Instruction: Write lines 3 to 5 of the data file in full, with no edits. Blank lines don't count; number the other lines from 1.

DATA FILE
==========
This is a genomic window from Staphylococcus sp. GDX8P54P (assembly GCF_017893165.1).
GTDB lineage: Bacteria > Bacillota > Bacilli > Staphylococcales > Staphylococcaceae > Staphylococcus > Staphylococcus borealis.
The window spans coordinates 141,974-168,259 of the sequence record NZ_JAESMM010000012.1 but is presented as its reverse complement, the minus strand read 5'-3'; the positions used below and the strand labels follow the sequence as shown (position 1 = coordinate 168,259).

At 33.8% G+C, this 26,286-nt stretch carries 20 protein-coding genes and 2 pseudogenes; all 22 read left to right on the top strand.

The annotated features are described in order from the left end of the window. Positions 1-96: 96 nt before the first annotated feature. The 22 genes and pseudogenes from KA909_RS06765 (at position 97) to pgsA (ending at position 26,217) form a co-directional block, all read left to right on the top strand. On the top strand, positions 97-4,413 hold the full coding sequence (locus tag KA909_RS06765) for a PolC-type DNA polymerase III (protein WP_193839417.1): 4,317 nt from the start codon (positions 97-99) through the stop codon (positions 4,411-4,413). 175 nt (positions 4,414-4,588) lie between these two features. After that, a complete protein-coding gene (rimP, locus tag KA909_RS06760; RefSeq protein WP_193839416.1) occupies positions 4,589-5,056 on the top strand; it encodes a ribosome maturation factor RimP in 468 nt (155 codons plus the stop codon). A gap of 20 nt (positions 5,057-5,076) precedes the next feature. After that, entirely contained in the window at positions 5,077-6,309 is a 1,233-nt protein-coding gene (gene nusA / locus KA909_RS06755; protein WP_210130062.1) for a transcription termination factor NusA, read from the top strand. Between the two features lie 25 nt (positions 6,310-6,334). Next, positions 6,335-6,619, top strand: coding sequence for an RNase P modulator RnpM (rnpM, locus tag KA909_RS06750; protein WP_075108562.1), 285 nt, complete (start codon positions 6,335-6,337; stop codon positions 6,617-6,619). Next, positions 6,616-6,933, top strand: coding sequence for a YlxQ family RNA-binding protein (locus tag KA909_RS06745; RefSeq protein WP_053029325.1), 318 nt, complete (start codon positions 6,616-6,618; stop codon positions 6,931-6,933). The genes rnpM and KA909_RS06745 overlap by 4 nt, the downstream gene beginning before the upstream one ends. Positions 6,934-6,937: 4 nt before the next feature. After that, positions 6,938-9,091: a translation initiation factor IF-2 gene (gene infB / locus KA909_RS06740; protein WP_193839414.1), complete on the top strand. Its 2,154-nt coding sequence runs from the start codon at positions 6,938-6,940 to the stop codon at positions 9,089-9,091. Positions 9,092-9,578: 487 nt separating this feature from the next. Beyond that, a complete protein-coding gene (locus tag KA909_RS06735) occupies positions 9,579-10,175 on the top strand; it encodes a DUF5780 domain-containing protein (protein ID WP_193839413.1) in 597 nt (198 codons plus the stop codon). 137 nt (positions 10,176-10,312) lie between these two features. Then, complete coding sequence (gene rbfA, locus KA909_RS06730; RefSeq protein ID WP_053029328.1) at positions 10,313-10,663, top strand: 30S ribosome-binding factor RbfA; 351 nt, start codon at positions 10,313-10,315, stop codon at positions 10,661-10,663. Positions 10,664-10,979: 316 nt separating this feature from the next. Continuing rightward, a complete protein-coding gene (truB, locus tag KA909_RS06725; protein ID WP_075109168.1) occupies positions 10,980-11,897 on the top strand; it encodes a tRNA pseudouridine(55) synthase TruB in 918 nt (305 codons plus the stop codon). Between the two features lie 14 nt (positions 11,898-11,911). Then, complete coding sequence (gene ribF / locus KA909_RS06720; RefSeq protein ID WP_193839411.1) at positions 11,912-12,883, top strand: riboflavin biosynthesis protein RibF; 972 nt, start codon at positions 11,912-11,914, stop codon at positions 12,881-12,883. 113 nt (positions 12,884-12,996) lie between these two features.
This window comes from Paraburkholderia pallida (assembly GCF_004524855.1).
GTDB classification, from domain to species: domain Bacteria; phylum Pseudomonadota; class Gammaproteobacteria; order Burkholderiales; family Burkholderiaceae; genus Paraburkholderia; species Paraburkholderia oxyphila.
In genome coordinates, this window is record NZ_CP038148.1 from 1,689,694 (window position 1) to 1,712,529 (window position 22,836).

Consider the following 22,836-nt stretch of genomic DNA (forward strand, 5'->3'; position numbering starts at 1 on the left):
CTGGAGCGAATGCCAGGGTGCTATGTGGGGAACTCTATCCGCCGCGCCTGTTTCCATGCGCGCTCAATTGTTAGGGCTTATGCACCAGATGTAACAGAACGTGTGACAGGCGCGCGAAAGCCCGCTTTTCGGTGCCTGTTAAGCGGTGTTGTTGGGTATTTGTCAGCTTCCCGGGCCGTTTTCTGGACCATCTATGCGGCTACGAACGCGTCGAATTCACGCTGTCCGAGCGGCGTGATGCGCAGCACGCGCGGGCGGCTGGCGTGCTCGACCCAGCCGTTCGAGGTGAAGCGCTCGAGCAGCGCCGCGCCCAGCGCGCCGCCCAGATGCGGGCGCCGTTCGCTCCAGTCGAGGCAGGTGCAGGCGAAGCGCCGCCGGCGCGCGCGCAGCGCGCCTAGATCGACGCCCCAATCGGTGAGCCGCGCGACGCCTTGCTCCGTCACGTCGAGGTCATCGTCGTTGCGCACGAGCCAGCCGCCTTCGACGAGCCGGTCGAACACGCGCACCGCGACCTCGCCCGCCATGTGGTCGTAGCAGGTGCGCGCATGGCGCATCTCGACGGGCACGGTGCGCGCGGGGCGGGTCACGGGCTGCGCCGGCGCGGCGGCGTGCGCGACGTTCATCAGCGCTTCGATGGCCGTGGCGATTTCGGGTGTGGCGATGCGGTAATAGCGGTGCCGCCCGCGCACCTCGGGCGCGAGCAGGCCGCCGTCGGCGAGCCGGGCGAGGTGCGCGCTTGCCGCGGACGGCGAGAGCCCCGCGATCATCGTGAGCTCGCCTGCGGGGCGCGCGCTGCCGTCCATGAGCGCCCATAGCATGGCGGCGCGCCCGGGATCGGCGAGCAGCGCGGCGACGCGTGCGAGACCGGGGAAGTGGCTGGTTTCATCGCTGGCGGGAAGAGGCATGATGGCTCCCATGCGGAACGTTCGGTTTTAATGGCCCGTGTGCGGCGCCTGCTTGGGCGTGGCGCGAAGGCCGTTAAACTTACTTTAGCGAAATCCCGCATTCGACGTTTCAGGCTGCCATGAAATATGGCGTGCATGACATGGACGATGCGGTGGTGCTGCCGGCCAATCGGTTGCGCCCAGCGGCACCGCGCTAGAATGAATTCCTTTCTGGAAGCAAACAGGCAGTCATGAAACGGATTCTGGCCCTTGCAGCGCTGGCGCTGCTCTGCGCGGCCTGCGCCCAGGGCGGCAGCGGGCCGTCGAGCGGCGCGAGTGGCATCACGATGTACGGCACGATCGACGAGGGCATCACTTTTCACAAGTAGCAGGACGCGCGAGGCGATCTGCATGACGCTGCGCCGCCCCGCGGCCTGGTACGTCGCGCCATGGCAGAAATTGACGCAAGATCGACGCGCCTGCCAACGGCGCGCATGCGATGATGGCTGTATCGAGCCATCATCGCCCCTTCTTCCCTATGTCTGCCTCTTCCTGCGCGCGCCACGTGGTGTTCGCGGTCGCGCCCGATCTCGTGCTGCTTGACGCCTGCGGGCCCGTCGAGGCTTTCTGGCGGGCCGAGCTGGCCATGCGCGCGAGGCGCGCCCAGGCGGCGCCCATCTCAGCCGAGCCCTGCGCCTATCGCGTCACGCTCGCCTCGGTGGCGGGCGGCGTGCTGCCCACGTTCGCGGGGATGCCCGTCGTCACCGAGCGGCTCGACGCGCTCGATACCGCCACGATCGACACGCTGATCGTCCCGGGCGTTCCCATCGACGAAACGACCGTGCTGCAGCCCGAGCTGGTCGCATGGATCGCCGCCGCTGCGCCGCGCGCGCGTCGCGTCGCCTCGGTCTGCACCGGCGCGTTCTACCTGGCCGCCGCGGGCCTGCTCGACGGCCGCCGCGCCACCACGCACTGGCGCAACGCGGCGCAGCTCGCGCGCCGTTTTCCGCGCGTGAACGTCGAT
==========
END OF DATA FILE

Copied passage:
The window spans coordinates 141,974-168,259 of the sequence record NZ_JAESMM010000012.1 but is presented as its reverse complement, the minus strand read 5'-3'; the positions used below and the strand labels follow the sequence as shown (position 1 = coordinate 168,259).

At 33.8% G+C, this 26,286-nt stretch carries 20 protein-coding genes and 2 pseudogenes; all 22 read left to right on the top strand.

The annotated features are described in order from the left end of the window. Positions 1-96: 96 nt before the first annotated feature. The 22 genes and pseudogenes from KA909_RS06765 (at position 97) to pgsA (ending at position 26,217) form a co-directional block, all read left to right on the top strand. On the top strand, positions 97-4,413 hold the full coding sequence (locus tag KA909_RS06765) for a PolC-type DNA polymerase III (protein WP_193839417.1): 4,317 nt from the start codon (positions 97-99) through the stop codon (positions 4,411-4,413). 175 nt (positions 4,414-4,588) lie between these two features. After that, a complete protein-coding gene (rimP, locus tag KA909_RS06760; RefSeq protein WP_193839416.1) occupies positions 4,589-5,056 on the top strand; it encodes a ribosome maturation factor RimP in 468 nt (155 codons plus the stop codon). A gap of 20 nt (positions 5,057-5,076) precedes the next feature. After that, entirely contained in the window at positions 5,077-6,309 is a 1,233-nt protein-coding gene (gene nusA / locus KA909_RS06755; protein WP_210130062.1) for a transcription termination factor NusA, read from the top strand. Between the two features lie 25 nt (positions 6,310-6,334). Next, positions 6,335-6,619, top strand: coding sequence for an RNase P modulator RnpM (rnpM, locus tag KA909_RS06750; protein WP_075108562.1), 285 nt, complete (start codon positions 6,335-6,337; stop codon positions 6,617-6,619). Next, positions 6,616-6,933, top strand: coding sequence for a YlxQ family RNA-binding protein (locus tag KA909_RS06745; RefSeq protein WP_053029325.1), 318 nt, complete (start codon positions 6,616-6,618; stop codon positions 6,931-6,933). The genes rnpM and KA909_RS06745 overlap by 4 nt, the downstream gene beginning before the upstream one ends. Positions 6,934-6,937: 4 nt before the next feature. After that, positions 6,938-9,091: a translation initiation factor IF-2 gene (gene infB / locus KA909_RS06740; protein WP_193839414.1), complete on the top strand. Its 2,154-nt coding sequence runs from the start codon at positions 6,938-6,940 to the stop codon at positions 9,089-9,091. Positions 9,092-9,578: 487 nt separating this feature from the next. Beyond that, a complete protein-coding gene (locus tag KA909_RS06735) occupies positions 9,579-10,175 on the top strand; it encodes a DUF5780 domain-containing protein (protein ID WP_193839413.1) in 597 nt (198 codons plus the stop codon). 137 nt (positions 10,176-10,312) lie between these two features. Then, complete coding sequence (gene rbfA, locus KA909_RS06730; RefSeq protein ID WP_053029328.1) at positions 10,313-10,663, top strand: 30S ribosome-binding factor RbfA; 351 nt, start codon at positions 10,313-10,315, stop codon at positions 10,661-10,663. Positions 10,664-10,979: 316 nt separating this feature from the next. Continuing rightward, a complete protein-coding gene (truB, locus tag KA909_RS06725; protein ID WP_075109168.1) occupies positions 10,980-11,897 on the top strand; it encodes a tRNA pseudouridine(55) synthase TruB in 918 nt (305 codons plus the stop codon). Between the two features lie 14 nt (positions 11,898-11,911). Then, complete coding sequence (gene ribF / locus KA909_RS06720; RefSeq protein ID WP_193839411.1) at positions 11,912-12,883, top strand: riboflavin biosynthesis protein RibF; 972 nt, start codon at positions 11,912-11,914, stop codon at positions 12,881-12,883. 113 nt (positions 12,884-12,996) lie between these two features.